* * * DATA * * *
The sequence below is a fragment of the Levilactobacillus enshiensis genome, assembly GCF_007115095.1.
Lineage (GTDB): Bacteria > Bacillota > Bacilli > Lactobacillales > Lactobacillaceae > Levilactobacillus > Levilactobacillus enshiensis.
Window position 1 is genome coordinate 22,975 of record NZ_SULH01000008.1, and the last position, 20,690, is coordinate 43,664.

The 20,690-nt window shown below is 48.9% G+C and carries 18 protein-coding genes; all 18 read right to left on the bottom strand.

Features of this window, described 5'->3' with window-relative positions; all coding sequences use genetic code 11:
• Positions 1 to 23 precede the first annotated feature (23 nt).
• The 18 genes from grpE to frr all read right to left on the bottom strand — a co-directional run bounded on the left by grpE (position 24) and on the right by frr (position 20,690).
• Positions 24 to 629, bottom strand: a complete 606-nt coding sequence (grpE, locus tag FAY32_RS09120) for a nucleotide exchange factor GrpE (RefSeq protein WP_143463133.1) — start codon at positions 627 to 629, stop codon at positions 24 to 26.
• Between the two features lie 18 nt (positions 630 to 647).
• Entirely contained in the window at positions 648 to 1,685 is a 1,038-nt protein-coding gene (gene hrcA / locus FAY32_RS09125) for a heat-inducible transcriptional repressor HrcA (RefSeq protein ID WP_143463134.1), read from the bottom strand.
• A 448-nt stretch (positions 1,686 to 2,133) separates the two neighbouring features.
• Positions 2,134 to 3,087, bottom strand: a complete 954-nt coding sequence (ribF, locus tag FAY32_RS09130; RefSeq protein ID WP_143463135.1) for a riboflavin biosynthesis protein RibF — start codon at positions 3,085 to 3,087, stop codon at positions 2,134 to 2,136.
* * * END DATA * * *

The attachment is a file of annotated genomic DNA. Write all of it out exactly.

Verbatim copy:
The sequence below is a fragment of the Levilactobacillus enshiensis genome, assembly GCF_007115095.1.
Lineage (GTDB): Bacteria > Bacillota > Bacilli > Lactobacillales > Lactobacillaceae > Levilactobacillus > Levilactobacillus enshiensis.
Window position 1 is genome coordinate 22,975 of record NZ_SULH01000008.1, and the last position, 20,690, is coordinate 43,664.

The 20,690-nt window shown below is 48.9% G+C and carries 18 protein-coding genes; all 18 read right to left on the bottom strand.

Features of this window, described 5'->3' with window-relative positions; all coding sequences use genetic code 11:
• Positions 1 to 23 precede the first annotated feature (23 nt).
• The 18 genes from grpE to frr all read right to left on the bottom strand — a co-directional run bounded on the left by grpE (position 24) and on the right by frr (position 20,690).
• Positions 24 to 629, bottom strand: a complete 606-nt coding sequence (grpE, locus tag FAY32_RS09120) for a nucleotide exchange factor GrpE (RefSeq protein WP_143463133.1) — start codon at positions 627 to 629, stop codon at positions 24 to 26.
• Between the two features lie 18 nt (positions 630 to 647).
• Entirely contained in the window at positions 648 to 1,685 is a 1,038-nt protein-coding gene (gene hrcA / locus FAY32_RS09125) for a heat-inducible transcriptional repressor HrcA (RefSeq protein ID WP_143463134.1), read from the bottom strand.
• A 448-nt stretch (positions 1,686 to 2,133) separates the two neighbouring features.
• Positions 2,134 to 3,087, bottom strand: a complete 954-nt coding sequence (ribF, locus tag FAY32_RS09130; RefSeq protein ID WP_143463135.1) for a riboflavin biosynthesis protein RibF — start codon at positions 3,085 to 3,087, stop codon at positions 2,134 to 2,136.